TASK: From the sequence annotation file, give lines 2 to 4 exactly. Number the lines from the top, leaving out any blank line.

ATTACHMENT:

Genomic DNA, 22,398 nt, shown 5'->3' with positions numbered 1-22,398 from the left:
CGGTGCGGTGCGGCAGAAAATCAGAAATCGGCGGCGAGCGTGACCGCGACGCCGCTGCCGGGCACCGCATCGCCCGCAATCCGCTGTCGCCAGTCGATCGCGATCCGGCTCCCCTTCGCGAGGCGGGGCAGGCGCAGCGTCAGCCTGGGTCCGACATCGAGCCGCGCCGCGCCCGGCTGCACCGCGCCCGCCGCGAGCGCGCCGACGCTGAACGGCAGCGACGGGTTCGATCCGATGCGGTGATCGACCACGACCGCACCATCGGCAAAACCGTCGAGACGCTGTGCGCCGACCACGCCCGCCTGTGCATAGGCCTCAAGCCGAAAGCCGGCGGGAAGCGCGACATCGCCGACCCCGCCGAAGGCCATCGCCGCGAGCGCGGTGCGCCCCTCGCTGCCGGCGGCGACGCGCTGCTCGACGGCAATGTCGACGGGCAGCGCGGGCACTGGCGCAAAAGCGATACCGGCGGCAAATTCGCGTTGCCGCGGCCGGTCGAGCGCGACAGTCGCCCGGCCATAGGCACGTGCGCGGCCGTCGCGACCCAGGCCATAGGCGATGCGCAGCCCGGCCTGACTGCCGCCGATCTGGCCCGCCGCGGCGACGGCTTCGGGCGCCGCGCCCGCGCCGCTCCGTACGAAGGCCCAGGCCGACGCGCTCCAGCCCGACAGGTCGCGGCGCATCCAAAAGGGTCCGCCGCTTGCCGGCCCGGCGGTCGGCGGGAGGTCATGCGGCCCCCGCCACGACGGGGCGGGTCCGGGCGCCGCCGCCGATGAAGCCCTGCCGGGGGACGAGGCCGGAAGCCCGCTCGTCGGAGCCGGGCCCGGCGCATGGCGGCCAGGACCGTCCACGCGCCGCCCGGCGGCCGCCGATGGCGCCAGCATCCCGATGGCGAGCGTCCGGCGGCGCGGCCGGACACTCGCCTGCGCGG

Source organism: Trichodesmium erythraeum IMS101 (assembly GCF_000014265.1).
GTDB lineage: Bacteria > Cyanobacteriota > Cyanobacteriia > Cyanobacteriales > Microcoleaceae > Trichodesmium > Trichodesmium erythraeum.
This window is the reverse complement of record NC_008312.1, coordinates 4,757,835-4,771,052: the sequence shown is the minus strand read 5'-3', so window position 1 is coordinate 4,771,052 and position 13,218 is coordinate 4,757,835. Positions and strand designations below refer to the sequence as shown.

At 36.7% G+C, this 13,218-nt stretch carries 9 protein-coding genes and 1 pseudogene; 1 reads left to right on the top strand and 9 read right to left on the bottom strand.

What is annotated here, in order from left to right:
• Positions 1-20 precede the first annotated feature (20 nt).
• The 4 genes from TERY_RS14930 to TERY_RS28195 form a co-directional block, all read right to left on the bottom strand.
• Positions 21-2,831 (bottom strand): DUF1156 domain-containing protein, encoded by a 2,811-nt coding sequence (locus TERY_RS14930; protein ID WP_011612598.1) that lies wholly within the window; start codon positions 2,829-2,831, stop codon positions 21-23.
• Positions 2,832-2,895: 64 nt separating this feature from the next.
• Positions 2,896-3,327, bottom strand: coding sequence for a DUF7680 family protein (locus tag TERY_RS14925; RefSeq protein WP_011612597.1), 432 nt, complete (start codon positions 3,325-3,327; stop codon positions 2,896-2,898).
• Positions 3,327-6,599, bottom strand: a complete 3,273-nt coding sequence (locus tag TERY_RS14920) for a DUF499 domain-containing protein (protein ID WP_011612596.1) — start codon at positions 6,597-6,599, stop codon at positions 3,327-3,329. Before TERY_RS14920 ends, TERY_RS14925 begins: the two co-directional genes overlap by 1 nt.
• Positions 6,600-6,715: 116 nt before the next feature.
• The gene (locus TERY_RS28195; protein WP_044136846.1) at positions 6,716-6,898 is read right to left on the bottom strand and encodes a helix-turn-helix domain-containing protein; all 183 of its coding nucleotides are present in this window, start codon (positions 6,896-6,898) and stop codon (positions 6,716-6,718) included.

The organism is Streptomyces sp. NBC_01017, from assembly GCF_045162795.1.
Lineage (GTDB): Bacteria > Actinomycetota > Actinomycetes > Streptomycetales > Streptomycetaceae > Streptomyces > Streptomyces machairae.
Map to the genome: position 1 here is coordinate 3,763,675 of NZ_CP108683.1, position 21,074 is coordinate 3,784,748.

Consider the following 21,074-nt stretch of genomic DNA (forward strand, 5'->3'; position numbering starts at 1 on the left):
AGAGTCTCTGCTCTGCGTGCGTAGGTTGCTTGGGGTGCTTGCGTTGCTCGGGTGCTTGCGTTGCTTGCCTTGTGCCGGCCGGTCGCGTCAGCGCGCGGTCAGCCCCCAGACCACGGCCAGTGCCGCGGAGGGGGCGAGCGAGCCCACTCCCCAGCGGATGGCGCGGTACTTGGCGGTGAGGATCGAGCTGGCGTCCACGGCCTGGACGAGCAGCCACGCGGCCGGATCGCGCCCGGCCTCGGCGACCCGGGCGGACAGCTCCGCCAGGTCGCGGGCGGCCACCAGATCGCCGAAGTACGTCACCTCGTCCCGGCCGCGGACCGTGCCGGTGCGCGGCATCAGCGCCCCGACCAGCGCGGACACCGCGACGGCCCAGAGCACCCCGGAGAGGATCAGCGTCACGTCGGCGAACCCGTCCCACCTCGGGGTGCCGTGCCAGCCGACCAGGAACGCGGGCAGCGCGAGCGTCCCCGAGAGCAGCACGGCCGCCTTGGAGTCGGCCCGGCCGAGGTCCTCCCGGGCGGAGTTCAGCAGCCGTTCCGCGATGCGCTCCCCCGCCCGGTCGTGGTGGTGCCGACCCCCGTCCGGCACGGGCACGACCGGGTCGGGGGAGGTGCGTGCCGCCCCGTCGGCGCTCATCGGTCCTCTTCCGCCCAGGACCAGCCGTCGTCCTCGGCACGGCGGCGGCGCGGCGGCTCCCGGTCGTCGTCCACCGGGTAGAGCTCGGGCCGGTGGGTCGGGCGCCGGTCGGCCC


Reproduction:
CGGTGCGGTGCGGCAGAAAATCAGAAATCGGCGGCGAGCGTGACCGCGACGCCGCTGCCGGGCACCGCATCGCCCGCAATCCGCTGTCGCCAGTCGATCGCGATCCGGCTCCCCTTCGCGAGGCGGGGCAGGCGCAGCGTCAGCCTGGGTCCGACATCGAGCCGCGCCGCGCCCGGCTGCACCGCGCCCGCCGCGAGCGCGCCGACGCTGAACGGCAGCGACGGGTTCGATCCGATGCGGTGATCGACCACGACCGCACCATCGGCAAAACCGTCGAGACGCTGTGCGCCGACCACGCCCGCCTGTGCATAGGCCTCAAGCCGAAAGCCGGCGGGAAGCGCGACATCGCCGACCCCGCCGAAGGCCATCGCCGCGAGCGCGGTGCGCCCCTCGCTGCCGGCGGCGACGCGCTGCTCGACGGCAATGTCGACGGGCAGCGCGGGCACTGGCGCAAAAGCGATACCGGCGGCAAATTCGCGTTGCCGCGGCCGGTCGAGCGCGACAGTCGCCCGGCCATAGGCACGTGCGCGGCCGTCGCGACCCAGGCCATAGGCGATGCGCAGCCCGGCCTGACTGCCGCCGATCTGGCCCGCCGCGGCGACGGCTTCGGGCGCCGCGCCCGCGCCGCTCCGTACGAAGGCCCAGGCCGACGCGCTCCAGCCCGACAGGTCGCGGCGCATCCAAAAGGGTCCGCCGCTTGCCGGCCCGGCGGTCGGCGGGAGGTCATGCGGCCCCCGCCACGACGGGGCGGGTCCGGGCGCCGCCGCCGATGAAGCCCTGCCGGGGGACGAGGCCGGAAGCCCGCTCGTCGGAGCCGGGCCCGGCGCATGGCGGCCAGGACCGTCCACGCGCCGCCCGGCGGCCGCCGATGGCGCCAGCATCCCGATGGCGAGCGTCCGGCGGCGCGGCCGGACACTCGCCTGCGCGG

Source organism: Trichodesmium erythraeum IMS101 (assembly GCF_000014265.1).
GTDB lineage: Bacteria > Cyanobacteriota > Cyanobacteriia > Cyanobacteriales > Microcoleaceae > Trichodesmium > Trichodesmium erythraeum.